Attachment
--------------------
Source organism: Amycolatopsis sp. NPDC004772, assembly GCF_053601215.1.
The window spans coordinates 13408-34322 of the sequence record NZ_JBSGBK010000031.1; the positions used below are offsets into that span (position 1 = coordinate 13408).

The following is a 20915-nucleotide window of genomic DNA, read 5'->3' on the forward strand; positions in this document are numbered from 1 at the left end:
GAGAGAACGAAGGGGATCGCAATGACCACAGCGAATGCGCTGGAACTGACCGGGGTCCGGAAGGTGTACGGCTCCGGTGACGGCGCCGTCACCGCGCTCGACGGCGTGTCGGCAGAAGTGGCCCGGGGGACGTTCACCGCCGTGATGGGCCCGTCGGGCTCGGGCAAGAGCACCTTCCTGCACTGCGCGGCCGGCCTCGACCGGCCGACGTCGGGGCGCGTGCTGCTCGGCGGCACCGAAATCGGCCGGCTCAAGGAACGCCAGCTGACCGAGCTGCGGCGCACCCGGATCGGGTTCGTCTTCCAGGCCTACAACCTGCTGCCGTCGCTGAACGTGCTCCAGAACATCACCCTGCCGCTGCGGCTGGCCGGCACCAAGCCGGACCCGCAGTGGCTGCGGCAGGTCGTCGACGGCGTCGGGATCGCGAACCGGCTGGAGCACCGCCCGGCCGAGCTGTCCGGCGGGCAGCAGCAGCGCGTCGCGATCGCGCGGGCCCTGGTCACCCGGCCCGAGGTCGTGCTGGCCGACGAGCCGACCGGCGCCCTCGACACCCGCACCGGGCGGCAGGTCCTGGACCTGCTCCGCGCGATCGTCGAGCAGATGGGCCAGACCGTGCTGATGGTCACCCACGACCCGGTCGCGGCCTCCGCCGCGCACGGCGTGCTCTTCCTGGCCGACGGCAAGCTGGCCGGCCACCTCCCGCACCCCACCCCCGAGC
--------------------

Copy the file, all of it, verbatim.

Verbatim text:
Source organism: Amycolatopsis sp. NPDC004772, assembly GCF_053601215.1.
The window spans coordinates 13408-34322 of the sequence record NZ_JBSGBK010000031.1; the positions used below are offsets into that span (position 1 = coordinate 13408).

The following is a 20915-nucleotide window of genomic DNA, read 5'->3' on the forward strand; positions in this document are numbered from 1 at the left end:
GAGAGAACGAAGGGGATCGCAATGACCACAGCGAATGCGCTGGAACTGACCGGGGTCCGGAAGGTGTACGGCTCCGGTGACGGCGCCGTCACCGCGCTCGACGGCGTGTCGGCAGAAGTGGCCCGGGGGACGTTCACCGCCGTGATGGGCCCGTCGGGCTCGGGCAAGAGCACCTTCCTGCACTGCGCGGCCGGCCTCGACCGGCCGACGTCGGGGCGCGTGCTGCTCGGCGGCACCGAAATCGGCCGGCTCAAGGAACGCCAGCTGACCGAGCTGCGGCGCACCCGGATCGGGTTCGTCTTCCAGGCCTACAACCTGCTGCCGTCGCTGAACGTGCTCCAGAACATCACCCTGCCGCTGCGGCTGGCCGGCACCAAGCCGGACCCGCAGTGGCTGCGGCAGGTCGTCGACGGCGTCGGGATCGCGAACCGGCTGGAGCACCGCCCGGCCGAGCTGTCCGGCGGGCAGCAGCAGCGCGTCGCGATCGCGCGGGCCCTGGTCACCCGGCCCGAGGTCGTGCTGGCCGACGAGCCGACCGGCGCCCTCGACACCCGCACCGGGCGGCAGGTCCTGGACCTGCTCCGCGCGATCGTCGAGCAGATGGGCCAGACCGTGCTGATGGTCACCCACGACCCGGTCGCGGCCTCCGCCGCGCACGGCGTGCTCTTCCTGGCCGACGGCAAGCTGGCCGGCCACCTCCCGCACCCCACCCCCGAGC